In some ways, Africa is a real-estate investor's dream. Today Africa's level of urbanization almost matches China's (28% of Africans lived in cities in 1980; 40% today; projected to rise to 50% by 2030) - important because Africa's largest cities generate a disproportionate amount of its internet traffic. Statics show that Around 58 million people will move to cities in sub-Saharan Africa in the current decade according to a report by the United Nations and the discretionary income will be 128 million by 2020.
Nigeria is at the heart of this urbanization. The country's economy, powered by a booming oil-and-gas industry, is expected to expand by over 6.6% in 2014—significantly above the average for the region. Lagos is predicted to reach a population of 20 million by 2020, up from just fewer than 8 million at the last census in 2006, which would make it one of the world's biggest cities. Why then has Africa suddenly gain popularity when it comes to destination for investments?
Aside from been Africa's second-largest economy with an emerging middle class eager to shop in modern stores, it is attracting many of the world's largest companies, which need offices. The country has a shortage of all types of modern space, raising the likelihood that the market will favor landlords for years to come.
According to the McKinsey Global Institute, Africa’s consumer spending next year will be in the region of $1 trillion and by 2030; Africa's top 18 cities could have a combined spending power of $1.3 trillion. With Africa’s exploding middle class (over 300 million people) always looking to be serviced with new products, Africa’s fast moving consumer goods sector is promising. There is a huge and ever-growing opportunity for manufacturers and retailers of FMCGs like food, beverages, home care and personal care products. But speed is critical. Investors who can quickly step in and get a grip on the market will be the dominant players in the years to come.
Foreign players like Actis LLP have made use of this opportunity. The London-based private-equity firm has $1.7 billion invested in Africa. The Ikeja City Mall, one of its projects in Nigeria is a 307,000-square-foot mall in Lagos which cost $100 million and opened in 2011 and currently is occupied with tenants such as Africa's largest food retailer Shoprite Holdings Ltd which put it high up in the pyramid of real estate investors in Nigeria. Actis also has plans of spending about $100 million to develop the 194,000 square-foot Heritage Place office building in Lagos, which is set to open in 2015.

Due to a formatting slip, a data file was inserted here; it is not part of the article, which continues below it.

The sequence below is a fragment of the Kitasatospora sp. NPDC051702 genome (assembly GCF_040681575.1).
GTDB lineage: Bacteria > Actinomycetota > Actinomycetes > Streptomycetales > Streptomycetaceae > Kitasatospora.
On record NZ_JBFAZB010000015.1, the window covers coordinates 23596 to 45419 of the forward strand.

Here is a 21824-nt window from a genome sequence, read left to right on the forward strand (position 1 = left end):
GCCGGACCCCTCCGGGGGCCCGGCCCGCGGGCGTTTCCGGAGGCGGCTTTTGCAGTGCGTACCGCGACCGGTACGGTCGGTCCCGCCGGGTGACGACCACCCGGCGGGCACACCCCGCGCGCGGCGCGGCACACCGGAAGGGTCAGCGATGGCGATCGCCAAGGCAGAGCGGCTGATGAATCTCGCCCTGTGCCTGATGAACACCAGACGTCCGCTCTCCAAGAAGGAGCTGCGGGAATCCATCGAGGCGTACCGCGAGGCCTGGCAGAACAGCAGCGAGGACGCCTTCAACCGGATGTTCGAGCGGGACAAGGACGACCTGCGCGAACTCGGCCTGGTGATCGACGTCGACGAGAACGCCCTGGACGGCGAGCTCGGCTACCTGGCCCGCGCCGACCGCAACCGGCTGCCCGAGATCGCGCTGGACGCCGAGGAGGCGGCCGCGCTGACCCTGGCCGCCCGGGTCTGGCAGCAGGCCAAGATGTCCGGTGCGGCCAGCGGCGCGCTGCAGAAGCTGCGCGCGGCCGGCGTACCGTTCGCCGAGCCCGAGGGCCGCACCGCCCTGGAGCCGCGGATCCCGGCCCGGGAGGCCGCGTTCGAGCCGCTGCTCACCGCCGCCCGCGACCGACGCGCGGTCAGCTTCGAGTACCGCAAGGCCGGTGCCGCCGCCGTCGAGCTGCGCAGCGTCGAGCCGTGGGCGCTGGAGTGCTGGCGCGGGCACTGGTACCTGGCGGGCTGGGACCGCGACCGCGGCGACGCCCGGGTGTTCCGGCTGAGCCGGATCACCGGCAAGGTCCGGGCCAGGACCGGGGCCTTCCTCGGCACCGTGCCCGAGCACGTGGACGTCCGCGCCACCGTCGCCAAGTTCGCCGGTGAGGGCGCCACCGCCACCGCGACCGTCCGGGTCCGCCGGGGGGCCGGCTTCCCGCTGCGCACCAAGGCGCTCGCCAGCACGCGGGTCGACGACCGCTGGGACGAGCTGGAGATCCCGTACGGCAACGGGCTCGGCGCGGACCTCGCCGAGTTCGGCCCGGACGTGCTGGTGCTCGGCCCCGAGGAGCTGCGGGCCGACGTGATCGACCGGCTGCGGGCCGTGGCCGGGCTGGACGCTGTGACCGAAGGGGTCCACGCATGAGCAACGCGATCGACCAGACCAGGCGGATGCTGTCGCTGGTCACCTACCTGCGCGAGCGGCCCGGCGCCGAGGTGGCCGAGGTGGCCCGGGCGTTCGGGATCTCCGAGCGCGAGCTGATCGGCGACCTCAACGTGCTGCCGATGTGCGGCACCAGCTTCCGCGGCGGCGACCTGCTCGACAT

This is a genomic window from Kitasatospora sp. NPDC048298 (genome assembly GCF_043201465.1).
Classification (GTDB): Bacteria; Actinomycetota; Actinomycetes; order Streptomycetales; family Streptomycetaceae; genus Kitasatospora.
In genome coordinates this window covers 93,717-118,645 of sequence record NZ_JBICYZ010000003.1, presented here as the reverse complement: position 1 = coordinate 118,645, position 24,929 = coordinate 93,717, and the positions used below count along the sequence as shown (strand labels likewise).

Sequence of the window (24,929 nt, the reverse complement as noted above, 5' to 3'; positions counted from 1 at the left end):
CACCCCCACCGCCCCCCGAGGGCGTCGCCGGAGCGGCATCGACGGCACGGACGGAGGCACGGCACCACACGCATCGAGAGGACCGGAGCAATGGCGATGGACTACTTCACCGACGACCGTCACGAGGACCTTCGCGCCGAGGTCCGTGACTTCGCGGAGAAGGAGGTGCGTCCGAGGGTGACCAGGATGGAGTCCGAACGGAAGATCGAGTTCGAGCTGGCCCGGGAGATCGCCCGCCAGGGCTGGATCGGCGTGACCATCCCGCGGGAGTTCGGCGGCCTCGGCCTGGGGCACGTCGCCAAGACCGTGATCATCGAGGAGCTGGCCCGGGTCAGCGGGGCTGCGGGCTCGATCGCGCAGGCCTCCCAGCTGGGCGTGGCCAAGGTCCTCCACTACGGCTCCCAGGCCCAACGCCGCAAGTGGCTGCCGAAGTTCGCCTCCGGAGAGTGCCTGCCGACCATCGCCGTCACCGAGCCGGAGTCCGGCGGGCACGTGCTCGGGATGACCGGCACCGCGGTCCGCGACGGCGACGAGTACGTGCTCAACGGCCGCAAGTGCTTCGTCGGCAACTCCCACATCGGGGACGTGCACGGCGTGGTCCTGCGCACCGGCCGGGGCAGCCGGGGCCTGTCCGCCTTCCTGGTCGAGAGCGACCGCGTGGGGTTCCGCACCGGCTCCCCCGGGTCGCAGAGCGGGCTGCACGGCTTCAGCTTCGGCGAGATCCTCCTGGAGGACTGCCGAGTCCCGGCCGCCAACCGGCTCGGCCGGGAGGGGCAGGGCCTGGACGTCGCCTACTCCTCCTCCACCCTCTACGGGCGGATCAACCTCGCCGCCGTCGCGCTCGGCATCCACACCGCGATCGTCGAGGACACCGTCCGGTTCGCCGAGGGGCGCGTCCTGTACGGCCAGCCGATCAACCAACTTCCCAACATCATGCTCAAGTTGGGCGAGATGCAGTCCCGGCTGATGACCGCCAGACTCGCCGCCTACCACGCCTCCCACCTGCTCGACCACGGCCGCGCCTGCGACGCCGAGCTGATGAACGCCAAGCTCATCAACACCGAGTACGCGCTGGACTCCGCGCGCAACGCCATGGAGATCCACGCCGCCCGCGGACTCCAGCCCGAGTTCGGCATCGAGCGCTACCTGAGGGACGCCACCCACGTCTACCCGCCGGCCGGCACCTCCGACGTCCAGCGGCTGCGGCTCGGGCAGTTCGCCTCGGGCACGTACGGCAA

Procter & Gamble Co last year announced plans to build a $250 million plant in Ogun, just north of Lagos. If that asset—and others like it—came up for sale, it could attract more large-scale foreign investors into the market. While this is just an overview, what really is the future of rent yields?

Looking at Nigeria’s prime rents yield according to Knight Frank Limited Industrial property, at US$12 per sq m per month a 13% yield is expected. Industrial properties at US$9.50 per sq m per month will yield 10%, 11% and 13% respectively over the coming years showing a steady increase in industrial property values and to aid and increase the possibility of foreign investments which will improve the rent rate of industrial properties, the Federal Government is driving far reaching reforms aimed at transforming the economy. Reforms cut across transport (rail, airports, road and ports) power, agriculture, pensions, the electoral system, civil service and the judiciary.

The Central Bank of Nigeria’s (CBN) tight monetary stance has had a positive outcome in that inflation declined from 12 per cent in December 2012 to 8 per cent in September 2013. Inflation has fallen to single digit rates through 2013 at an average of 8.7 per cent since the start of the year compared to an average inflation rate of 12.24 per cent for 2012. The current rate of 8 per cent for September is the lowest rate of inflation since early 2008.

It is hoped that by mid-2014 dividends of these initiatives will become obvious. For now, credit flow for real estate developments remain limited and new construction and infrastructure projects are almost non-existent. The impact of the financial reform is expected to be widespread. The real estate sector will benefit from the availability of competitively priced medium long term funding and investors/developers are poised to take advantage of this.